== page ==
The aim of this unit is to provide students with advanced knowledge of functional neuroanatomy and systems neuroscience, and an appreciation that neuroscience is a constantly evolving field. There will be a detailed exploration of the anatomical structures and pathways that underlie sensation and perception in each of the sensory modalities. The neural circutis and mechanisms that control somatic and autonomic motor systems, motivated behaviours, emotions, and other higher order functions will be explored in great detail based on current neuroscience literature. Practical classes will allow students to identify and learn the functions of critical anatomical structures in human brain and spinal corde specimens. Reading and interpreting images from functional ans tructural brain imaging techniques will be incorporated intot the neuroanatomy practical classes, and develop an appreciation of how these technologies can be used in neuroscience research. By undertaking the advanced unit students will participate in weekly small group seminars under the guidance of a research-active academic. The seminars will take the form of a Journal Club, a style practiced widely in research laboratories around the world. The aim of the Journal Club is to develop critical thinking and detailed knowledge in a specific area of neuroscience research through group discussions. The Journal Club will also develop the skills required to lead a discussion in a small group setting as well as research and write a scholarly neuroscience review article. This unit will develop key attributes that are essential for science graduates as they move forward in their careers.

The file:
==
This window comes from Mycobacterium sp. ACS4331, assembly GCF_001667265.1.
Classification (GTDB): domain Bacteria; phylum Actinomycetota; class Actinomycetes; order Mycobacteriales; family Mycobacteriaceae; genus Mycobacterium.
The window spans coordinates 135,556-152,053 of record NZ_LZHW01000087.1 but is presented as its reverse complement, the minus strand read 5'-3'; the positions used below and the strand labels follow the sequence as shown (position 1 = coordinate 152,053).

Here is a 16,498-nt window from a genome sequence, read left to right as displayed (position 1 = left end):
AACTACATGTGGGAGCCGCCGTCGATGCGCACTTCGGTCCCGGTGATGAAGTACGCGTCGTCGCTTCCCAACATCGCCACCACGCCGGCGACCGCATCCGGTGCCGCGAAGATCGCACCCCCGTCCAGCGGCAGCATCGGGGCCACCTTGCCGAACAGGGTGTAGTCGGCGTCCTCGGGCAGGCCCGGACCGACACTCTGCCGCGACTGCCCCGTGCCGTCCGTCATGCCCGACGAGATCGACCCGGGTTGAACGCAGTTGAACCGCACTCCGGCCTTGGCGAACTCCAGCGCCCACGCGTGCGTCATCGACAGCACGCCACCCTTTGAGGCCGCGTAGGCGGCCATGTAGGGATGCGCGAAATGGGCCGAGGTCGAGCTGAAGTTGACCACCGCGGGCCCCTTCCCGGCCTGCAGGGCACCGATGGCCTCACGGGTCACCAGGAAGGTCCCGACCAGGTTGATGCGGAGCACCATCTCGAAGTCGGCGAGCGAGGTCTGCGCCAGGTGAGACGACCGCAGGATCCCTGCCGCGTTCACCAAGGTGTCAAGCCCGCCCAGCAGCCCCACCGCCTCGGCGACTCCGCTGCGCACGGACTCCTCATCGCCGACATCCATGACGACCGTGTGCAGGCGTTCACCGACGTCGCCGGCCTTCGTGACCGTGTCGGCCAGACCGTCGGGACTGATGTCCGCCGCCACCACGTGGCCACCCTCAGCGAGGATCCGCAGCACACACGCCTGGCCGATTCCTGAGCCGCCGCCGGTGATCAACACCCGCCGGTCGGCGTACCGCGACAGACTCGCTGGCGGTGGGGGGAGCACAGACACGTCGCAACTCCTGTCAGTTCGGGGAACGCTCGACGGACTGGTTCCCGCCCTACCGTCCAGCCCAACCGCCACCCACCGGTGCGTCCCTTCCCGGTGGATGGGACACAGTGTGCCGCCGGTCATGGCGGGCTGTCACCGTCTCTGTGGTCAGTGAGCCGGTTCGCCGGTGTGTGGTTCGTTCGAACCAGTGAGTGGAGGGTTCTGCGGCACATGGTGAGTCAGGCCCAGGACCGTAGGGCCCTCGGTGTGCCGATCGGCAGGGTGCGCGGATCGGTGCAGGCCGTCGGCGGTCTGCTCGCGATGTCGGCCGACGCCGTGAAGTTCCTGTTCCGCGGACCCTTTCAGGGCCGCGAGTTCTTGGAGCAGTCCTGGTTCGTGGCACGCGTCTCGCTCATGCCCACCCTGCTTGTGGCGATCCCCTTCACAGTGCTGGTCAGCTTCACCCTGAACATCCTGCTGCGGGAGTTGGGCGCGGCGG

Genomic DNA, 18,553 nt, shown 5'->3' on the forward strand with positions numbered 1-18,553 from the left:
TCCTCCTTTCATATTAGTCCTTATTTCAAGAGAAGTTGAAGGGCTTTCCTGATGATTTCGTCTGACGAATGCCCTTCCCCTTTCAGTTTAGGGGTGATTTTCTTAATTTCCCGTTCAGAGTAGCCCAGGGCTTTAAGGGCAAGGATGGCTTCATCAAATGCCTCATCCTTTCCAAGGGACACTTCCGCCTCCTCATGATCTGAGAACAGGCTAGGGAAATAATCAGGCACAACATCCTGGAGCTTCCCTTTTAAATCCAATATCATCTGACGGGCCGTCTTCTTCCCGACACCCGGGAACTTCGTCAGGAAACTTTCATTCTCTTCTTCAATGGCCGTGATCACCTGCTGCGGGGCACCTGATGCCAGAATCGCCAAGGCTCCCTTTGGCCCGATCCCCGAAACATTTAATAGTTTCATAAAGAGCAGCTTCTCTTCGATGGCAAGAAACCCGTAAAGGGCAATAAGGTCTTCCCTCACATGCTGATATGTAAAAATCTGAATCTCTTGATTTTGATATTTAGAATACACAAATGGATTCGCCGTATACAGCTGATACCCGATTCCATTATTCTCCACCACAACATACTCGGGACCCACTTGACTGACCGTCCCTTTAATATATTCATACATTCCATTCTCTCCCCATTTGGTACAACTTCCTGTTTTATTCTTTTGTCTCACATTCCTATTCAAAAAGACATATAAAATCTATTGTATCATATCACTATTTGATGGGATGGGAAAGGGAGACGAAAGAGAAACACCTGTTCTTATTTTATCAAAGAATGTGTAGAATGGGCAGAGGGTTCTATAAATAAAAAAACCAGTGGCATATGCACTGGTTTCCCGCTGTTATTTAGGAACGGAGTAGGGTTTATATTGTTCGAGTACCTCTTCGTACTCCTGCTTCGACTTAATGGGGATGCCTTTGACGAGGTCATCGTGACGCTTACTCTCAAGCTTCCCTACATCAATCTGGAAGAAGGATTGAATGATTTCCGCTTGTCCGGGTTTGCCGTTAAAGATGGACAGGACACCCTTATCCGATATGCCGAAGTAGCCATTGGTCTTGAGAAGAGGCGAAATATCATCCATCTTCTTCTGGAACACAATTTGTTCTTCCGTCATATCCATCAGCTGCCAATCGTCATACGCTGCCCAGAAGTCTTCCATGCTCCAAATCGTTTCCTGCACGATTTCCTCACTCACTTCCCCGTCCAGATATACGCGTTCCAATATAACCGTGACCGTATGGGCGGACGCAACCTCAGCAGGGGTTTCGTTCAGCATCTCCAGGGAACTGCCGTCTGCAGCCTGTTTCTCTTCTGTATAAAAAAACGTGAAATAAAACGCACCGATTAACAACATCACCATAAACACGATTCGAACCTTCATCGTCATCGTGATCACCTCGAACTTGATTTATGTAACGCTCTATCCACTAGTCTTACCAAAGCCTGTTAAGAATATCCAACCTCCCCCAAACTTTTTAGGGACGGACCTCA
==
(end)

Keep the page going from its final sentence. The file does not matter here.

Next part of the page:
Textbooks